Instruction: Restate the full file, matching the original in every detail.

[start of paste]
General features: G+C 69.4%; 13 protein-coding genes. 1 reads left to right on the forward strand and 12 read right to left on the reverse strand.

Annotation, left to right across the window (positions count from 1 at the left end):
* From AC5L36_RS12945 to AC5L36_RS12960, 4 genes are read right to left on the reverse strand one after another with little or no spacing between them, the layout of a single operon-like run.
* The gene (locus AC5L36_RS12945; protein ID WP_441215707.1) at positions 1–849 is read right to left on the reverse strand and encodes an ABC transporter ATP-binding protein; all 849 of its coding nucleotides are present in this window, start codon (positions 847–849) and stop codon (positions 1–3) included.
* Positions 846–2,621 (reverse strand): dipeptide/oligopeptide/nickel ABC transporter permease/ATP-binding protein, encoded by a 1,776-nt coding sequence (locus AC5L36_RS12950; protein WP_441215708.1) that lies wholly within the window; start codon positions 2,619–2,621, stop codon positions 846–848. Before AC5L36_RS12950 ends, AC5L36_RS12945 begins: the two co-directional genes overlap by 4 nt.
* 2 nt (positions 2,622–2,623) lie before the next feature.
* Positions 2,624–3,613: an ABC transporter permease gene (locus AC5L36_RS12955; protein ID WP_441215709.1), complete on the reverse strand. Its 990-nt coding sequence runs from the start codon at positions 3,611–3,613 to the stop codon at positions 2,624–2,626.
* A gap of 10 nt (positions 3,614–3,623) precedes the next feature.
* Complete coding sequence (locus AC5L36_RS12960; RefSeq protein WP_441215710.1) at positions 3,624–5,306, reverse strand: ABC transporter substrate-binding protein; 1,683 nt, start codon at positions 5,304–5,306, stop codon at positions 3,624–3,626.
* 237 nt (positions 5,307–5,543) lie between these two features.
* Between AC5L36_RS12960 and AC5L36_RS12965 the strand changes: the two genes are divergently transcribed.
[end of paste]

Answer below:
General features: G+C 69.4%; 13 protein-coding genes. 1 reads left to right on the forward strand and 12 read right to left on the reverse strand.

Annotation, left to right across the window (positions count from 1 at the left end):
* From AC5L36_RS12945 to AC5L36_RS12960, 4 genes are read right to left on the reverse strand one after another with little or no spacing between them, the layout of a single operon-like run.
* The gene (locus AC5L36_RS12945; protein ID WP_441215707.1) at positions 1–849 is read right to left on the reverse strand and encodes an ABC transporter ATP-binding protein; all 849 of its coding nucleotides are present in this window, start codon (positions 847–849) and stop codon (positions 1–3) included.
* Positions 846–2,621 (reverse strand): dipeptide/oligopeptide/nickel ABC transporter permease/ATP-binding protein, encoded by a 1,776-nt coding sequence (locus AC5L36_RS12950; protein WP_441215708.1) that lies wholly within the window; start codon positions 2,619–2,621, stop codon positions 846–848. Before AC5L36_RS12950 ends, AC5L36_RS12945 begins: the two co-directional genes overlap by 4 nt.
* 2 nt (positions 2,622–2,623) lie before the next feature.
* Positions 2,624–3,613: an ABC transporter permease gene (locus AC5L36_RS12955; protein ID WP_441215709.1), complete on the reverse strand. Its 990-nt coding sequence runs from the start codon at positions 3,611–3,613 to the stop codon at positions 2,624–2,626.
* A gap of 10 nt (positions 3,614–3,623) precedes the next feature.
* Complete coding sequence (locus AC5L36_RS12960; RefSeq protein WP_441215710.1) at positions 3,624–5,306, reverse strand: ABC transporter substrate-binding protein; 1,683 nt, start codon at positions 5,304–5,306, stop codon at positions 3,624–3,626.
* 237 nt (positions 5,307–5,543) lie between these two features.
* Between AC5L36_RS12960 and AC5L36_RS12965 the strand changes: the two genes are divergently transcribed.